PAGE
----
# Homework Help: Potential due to a curved rod

1. Sep 12, 2009

### exitwound

1. The problem statement, all variables and given/known data

2. Relevant equations

V=kq/r

3. The attempt at a solution

V=kQ/r
dV=kdQ/r

$dQ=\lambda d\theta$ <---This is where I'll make a mistake if any.

$dV=k(\lambda d\Theta) /r$
$$V=\frac{k\lambda}{r}\int_0^{\phi}d\Theta$$
$\phi=2\pi/3$
$\lambda=Q/L= Q/(2\pi/3)$

$$V=k\frac{3Q}{2\pi r}\int_0^{\phi}d\Theta$$

...so far?

2. Sep 12, 2009

### RoyalCat

Yerr, that is a mistake. You forgot that the length of the rod is $$R\cdot \phi$$ and not just $$\phi$$.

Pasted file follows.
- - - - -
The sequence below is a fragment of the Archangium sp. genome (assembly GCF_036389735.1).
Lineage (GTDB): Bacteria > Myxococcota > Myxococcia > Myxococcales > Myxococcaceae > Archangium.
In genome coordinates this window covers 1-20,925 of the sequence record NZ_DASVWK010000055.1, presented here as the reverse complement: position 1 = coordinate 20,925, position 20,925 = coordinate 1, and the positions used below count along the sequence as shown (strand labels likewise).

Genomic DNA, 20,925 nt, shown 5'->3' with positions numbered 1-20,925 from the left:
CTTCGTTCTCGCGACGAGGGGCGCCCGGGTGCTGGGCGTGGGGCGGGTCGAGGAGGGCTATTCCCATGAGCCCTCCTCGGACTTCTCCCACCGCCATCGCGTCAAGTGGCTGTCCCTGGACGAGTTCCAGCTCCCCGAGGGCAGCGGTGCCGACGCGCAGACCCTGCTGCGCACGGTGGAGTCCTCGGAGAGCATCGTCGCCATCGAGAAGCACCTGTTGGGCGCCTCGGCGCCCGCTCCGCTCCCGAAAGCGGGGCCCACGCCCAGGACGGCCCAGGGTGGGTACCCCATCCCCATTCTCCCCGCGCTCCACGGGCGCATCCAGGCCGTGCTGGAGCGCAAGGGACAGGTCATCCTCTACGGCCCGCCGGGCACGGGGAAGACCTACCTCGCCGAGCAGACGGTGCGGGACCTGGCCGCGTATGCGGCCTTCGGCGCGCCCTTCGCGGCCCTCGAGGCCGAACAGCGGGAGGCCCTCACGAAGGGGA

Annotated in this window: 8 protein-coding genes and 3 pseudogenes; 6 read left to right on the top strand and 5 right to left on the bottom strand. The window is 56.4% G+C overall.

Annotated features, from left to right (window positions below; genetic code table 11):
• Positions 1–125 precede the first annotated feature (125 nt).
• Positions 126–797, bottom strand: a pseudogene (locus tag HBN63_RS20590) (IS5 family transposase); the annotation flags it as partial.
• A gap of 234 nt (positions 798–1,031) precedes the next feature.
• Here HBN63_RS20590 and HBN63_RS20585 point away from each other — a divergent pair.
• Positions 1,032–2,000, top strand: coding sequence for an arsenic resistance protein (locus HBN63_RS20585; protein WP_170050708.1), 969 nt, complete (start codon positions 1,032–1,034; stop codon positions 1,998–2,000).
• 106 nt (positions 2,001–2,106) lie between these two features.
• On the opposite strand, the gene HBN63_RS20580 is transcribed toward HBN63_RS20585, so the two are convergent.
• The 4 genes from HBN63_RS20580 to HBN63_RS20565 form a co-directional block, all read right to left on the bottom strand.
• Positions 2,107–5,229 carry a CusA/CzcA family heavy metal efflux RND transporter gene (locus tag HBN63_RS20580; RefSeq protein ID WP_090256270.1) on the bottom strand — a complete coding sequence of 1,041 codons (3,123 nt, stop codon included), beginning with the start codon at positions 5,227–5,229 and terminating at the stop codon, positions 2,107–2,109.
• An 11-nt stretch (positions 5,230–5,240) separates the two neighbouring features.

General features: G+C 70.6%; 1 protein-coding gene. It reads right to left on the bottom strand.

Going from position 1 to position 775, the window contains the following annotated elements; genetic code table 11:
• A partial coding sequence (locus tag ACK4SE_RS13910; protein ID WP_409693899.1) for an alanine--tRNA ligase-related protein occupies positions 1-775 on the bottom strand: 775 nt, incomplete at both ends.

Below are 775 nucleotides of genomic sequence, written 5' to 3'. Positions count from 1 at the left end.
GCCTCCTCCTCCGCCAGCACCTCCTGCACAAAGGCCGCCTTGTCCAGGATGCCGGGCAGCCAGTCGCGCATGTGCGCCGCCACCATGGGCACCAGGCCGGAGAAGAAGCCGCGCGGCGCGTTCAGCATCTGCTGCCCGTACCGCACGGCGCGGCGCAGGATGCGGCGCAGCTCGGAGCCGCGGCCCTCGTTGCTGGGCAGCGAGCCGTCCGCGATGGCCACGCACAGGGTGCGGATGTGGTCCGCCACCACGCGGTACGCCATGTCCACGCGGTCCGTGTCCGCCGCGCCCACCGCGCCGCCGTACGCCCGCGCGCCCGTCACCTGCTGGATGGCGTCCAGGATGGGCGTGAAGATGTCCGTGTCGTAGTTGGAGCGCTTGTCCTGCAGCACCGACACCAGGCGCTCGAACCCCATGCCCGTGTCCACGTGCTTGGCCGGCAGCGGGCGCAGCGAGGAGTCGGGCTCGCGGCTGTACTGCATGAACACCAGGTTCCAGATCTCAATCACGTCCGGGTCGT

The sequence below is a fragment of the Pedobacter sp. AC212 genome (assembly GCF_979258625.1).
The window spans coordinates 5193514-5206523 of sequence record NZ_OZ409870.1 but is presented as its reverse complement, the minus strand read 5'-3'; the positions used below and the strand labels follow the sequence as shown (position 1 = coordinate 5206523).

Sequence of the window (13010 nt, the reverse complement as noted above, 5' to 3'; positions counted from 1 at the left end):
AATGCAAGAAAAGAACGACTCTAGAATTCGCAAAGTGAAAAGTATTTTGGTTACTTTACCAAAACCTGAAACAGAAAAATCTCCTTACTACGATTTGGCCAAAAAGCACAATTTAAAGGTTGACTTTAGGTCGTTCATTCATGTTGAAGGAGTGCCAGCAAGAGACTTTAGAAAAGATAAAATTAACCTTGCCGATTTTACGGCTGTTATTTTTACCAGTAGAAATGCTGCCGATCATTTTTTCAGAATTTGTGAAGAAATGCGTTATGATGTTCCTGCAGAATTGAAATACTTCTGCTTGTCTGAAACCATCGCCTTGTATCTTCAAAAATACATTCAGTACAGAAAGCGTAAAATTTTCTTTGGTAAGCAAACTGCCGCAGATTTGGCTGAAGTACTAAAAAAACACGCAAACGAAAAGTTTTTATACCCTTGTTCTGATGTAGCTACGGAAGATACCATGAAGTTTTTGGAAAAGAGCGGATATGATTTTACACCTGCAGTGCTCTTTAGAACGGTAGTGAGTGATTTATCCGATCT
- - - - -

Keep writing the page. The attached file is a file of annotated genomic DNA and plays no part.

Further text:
$$dq=\lambda dl=\lambda R \cdot d\theta$$
$$\lambda \equiv \frac{Q}{R\cdot\phi}$$

$$dV=\frac{K}{R}\cdot dq$$

$$dV=\frac{K}{R}\cdot\lambda R \cdot d\theta$$

$$dV=K\lambda\cdot d\theta$$

$$dV=\frac{KQ}{R\cdot\phi}\cdot d\theta$$

And now it's just a question of taking the integral along the arc and you're done.

The surprising result I got is that the potential is just $$V=\frac{KQ}{R}$$

Last edited: Sep 12, 2009
3. Sep 12, 2009

### exitwound

See, that is where I knew I'd make a mistake. I can't understand why it's $$R\cdot \phi$$. No problems I've found online explain it either. Where does the R come from?

4. Sep 12, 2009

### RoyalCat

Just by definition. The length of a circular arc of radius $$R$$ resting on $$x$$ radians is $$R\cdotx$$

Just like how a circle of radius $$R$$ has a circumference of $$2\pi R$$, that's the same as saying you've got a circular arc of radius $$R$$ resting on $$2\pi$$ radians.